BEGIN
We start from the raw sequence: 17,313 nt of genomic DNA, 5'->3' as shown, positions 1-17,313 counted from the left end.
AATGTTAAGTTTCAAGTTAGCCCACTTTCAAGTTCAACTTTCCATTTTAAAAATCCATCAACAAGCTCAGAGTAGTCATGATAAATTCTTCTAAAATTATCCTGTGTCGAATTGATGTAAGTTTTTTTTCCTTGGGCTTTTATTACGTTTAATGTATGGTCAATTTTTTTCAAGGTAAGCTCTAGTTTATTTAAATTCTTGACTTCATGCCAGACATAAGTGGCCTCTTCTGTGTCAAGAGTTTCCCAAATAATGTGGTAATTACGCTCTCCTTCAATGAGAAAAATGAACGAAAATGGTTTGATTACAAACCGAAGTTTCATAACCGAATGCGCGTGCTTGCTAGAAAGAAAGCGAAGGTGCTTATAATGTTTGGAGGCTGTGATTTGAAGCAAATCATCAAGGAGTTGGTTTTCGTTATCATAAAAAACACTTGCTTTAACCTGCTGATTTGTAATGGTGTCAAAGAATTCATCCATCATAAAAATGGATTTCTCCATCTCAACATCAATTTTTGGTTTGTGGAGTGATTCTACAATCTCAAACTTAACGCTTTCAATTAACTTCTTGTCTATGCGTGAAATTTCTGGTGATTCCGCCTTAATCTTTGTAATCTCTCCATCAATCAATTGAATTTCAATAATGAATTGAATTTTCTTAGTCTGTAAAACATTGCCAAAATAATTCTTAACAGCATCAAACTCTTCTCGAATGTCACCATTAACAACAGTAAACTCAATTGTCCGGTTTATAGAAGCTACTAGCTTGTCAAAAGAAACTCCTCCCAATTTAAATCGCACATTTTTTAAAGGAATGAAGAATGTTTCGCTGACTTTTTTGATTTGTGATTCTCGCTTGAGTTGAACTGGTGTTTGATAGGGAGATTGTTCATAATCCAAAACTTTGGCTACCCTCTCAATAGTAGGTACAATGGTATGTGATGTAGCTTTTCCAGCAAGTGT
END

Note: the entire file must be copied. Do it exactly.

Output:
We start from the raw sequence: 17,313 nt of genomic DNA, 5'->3' as shown, positions 1-17,313 counted from the left end.
AATGTTAAGTTTCAAGTTAGCCCACTTTCAAGTTCAACTTTCCATTTTAAAAATCCATCAACAAGCTCAGAGTAGTCATGATAAATTCTTCTAAAATTATCCTGTGTCGAATTGATGTAAGTTTTTTTTCCTTGGGCTTTTATTACGTTTAATGTATGGTCAATTTTTTTCAAGGTAAGCTCTAGTTTATTTAAATTCTTGACTTCATGCCAGACATAAGTGGCCTCTTCTGTGTCAAGAGTTTCCCAAATAATGTGGTAATTACGCTCTCCTTCAATGAGAAAAATGAACGAAAATGGTTTGATTACAAACCGAAGTTTCATAACCGAATGCGCGTGCTTGCTAGAAAGAAAGCGAAGGTGCTTATAATGTTTGGAGGCTGTGATTTGAAGCAAATCATCAAGGAGTTGGTTTTCGTTATCATAAAAAACACTTGCTTTAACCTGCTGATTTGTAATGGTGTCAAAGAATTCATCCATCATAAAAATGGATTTCTCCATCTCAACATCAATTTTTGGTTTGTGGAGTGATTCTACAATCTCAAACTTAACGCTTTCAATTAACTTCTTGTCTATGCGTGAAATTTCTGGTGATTCCGCCTTAATCTTTGTAATCTCTCCATCAATCAATTGAATTTCAATAATGAATTGAATTTTCTTAGTCTGTAAAACATTGCCAAAATAATTCTTAACAGCATCAAACTCTTCTCGAATGTCACCATTAACAACAGTAAACTCAATTGTCCGGTTTATAGAAGCTACTAGCTTGTCAAAAGAAACTCCTCCCAATTTAAATCGCACATTTTTTAAAGGAATGAAGAATGTTTCGCTGACTTTTTTGATTTGTGATTCTCGCTTGAGTTGAACTGGTGTTTGATAGGGAGATTGTTCATAATCCAAAACTTTGGCTACCCTCTCAATAGTAGGTACAATGGTATGTGATGTAGCTTTTCCAGCAAGTGT